The Challenges Of Photographing Disaster Since the oil spill started almost two months ago, images of people impacted by the spill, and wildlife covered in oil have put viewers around the world in almost direct touch with the effects of the spill. But do the pictures put recent disasters, such as Hurricane Katrina and Rita, in the same context with the oil spill? To find out, guest host Tony Cox speaks with two seasoned photojournalists -- Keith Jenkins, supervising senior producer for Multimedia at NPR, and Ted Jackson, a Pulitzer Prize-winning photographer for the New Orleans Times-Picayune.
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The Challenges Of Photographing Disaster

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The Challenges Of Photographing Disaster

The Challenges Of Photographing Disaster

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TONY COX, host:

Perhaps more than any other means of connection, the oil spill images we've seen, starting with the gushing oil to down and out fishermen and women, to oil covered birds, theyve put us in nearly direct touch with the effects of the spill. But the catastrophe can be difficult to digest when put in the larger context of recent disasters that have hit the Gulf Coast, including the devastation brought on by Hurricanes Katrina and Rita.

To talk about photographing this disaster and how it compares to others, we've called on two seasoned photojournalists, Keith Jenkins is the former photo editor at The Washington Post, now supervising senior producer for multimedia at NPR. He's here in our Washington studios. Also with us by phone, Ted Jackson, a Pulitzer Prize winning photographer for the New Orleans Times-Picayune. Gentlemen, welcome to the show.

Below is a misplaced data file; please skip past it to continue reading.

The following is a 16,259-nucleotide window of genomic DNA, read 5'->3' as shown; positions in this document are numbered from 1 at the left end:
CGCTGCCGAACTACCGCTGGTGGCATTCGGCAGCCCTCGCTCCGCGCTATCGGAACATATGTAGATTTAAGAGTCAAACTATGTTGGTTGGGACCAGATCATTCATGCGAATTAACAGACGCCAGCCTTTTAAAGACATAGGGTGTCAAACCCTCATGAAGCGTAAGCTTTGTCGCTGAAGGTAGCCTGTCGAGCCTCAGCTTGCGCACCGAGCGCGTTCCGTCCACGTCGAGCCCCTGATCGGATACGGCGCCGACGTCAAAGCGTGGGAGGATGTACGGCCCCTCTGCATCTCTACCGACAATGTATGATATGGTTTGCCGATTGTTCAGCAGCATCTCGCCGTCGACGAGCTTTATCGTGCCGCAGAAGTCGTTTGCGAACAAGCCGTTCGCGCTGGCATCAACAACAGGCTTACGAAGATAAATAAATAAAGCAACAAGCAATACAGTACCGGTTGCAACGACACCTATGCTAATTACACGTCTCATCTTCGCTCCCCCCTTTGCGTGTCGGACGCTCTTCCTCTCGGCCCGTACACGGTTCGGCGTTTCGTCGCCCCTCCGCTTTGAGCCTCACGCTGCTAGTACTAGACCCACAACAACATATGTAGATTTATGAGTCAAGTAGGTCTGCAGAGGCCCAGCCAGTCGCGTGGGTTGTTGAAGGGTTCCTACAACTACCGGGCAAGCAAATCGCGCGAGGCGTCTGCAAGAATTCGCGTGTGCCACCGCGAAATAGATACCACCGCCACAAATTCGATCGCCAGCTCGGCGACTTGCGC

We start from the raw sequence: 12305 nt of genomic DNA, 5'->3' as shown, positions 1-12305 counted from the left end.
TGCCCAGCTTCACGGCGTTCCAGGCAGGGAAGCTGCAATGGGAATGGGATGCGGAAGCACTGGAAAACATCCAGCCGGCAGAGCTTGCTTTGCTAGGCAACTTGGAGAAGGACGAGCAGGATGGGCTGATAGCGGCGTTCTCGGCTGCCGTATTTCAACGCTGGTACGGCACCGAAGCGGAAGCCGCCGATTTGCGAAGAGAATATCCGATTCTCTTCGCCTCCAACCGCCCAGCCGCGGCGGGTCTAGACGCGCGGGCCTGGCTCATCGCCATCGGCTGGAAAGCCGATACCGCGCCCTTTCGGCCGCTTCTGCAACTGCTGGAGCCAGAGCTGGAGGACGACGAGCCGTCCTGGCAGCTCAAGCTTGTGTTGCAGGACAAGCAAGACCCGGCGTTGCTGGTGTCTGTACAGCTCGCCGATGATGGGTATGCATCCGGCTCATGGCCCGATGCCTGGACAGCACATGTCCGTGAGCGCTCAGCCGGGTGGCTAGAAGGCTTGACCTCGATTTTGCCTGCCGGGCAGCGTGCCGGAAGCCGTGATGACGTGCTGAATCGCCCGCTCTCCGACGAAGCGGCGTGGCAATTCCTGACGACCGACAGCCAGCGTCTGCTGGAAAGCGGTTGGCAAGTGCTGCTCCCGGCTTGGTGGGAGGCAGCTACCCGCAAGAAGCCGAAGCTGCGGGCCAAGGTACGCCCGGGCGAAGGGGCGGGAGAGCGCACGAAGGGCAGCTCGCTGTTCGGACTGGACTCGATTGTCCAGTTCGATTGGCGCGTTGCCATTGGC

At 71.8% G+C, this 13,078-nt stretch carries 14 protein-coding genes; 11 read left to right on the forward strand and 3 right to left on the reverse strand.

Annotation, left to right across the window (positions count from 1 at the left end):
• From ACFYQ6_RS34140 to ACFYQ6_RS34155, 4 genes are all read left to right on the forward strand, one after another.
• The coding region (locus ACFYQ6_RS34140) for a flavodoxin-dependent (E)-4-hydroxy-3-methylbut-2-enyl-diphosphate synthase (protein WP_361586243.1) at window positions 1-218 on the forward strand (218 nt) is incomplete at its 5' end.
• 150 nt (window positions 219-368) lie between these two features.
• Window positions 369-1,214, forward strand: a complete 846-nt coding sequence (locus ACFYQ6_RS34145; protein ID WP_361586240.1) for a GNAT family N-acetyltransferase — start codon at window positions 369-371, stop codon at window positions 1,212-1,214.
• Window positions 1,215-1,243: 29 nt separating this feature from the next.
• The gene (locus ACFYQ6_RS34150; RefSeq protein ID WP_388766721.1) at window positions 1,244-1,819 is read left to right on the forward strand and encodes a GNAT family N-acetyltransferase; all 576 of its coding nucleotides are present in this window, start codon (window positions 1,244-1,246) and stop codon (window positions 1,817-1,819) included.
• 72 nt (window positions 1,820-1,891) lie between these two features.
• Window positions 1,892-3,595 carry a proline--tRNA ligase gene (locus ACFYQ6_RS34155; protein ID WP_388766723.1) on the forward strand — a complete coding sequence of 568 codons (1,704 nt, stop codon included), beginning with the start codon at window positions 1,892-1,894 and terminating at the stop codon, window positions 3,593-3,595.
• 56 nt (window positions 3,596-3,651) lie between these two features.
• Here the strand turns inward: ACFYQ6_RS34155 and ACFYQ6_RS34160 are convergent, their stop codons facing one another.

Mr. TED JACKSON (Photographer, New Orleans Times-Picayune): Thanks for having me.

COX: Ted, I'm going to start with you, the present situation in the Gulf, and talk about some photographs that you have taken. Now, I'm looking at one in particular. This disaster's indelible image, and it is of a pelican soaked in brown oil. By the way, we're going to post these images so our listeners can see them on our website. But talk to me about this particular photograph.

Mr. JACKSON: Well, this is a pelican we found in lower Barataria Bay. And it was soaked in oil, as you see, and was having a very, very hard time flying. He wasn't totally drenched that he couldn't move, but the pelican is our state bird. It's very emblematic and heartbreaking to see. Even looking in the eye of the pelican, you realize how scared the bird is and how he has no idea what has happened to him.

COX: Keith, as a former photo editor, put in context for us what this picture says and the effect that it has on people who see it.

JENKINS: Well, I think that this becomes the prototypical image, that image that really sums up this particular tragedy, at least at this point in time. It's a tragedy which really is directly impacting nature, impacting animals, impacting the water and that's the most visual representation of it right now.

COX: Ted, another image of yours that I'd like to take a look at is one where we actually see some of this oily water - there are a pair of airboats in the background with this pattern of oil that is both striking and heart-wrenching at the same time. What story does this image tell us about the spill in the Gulf?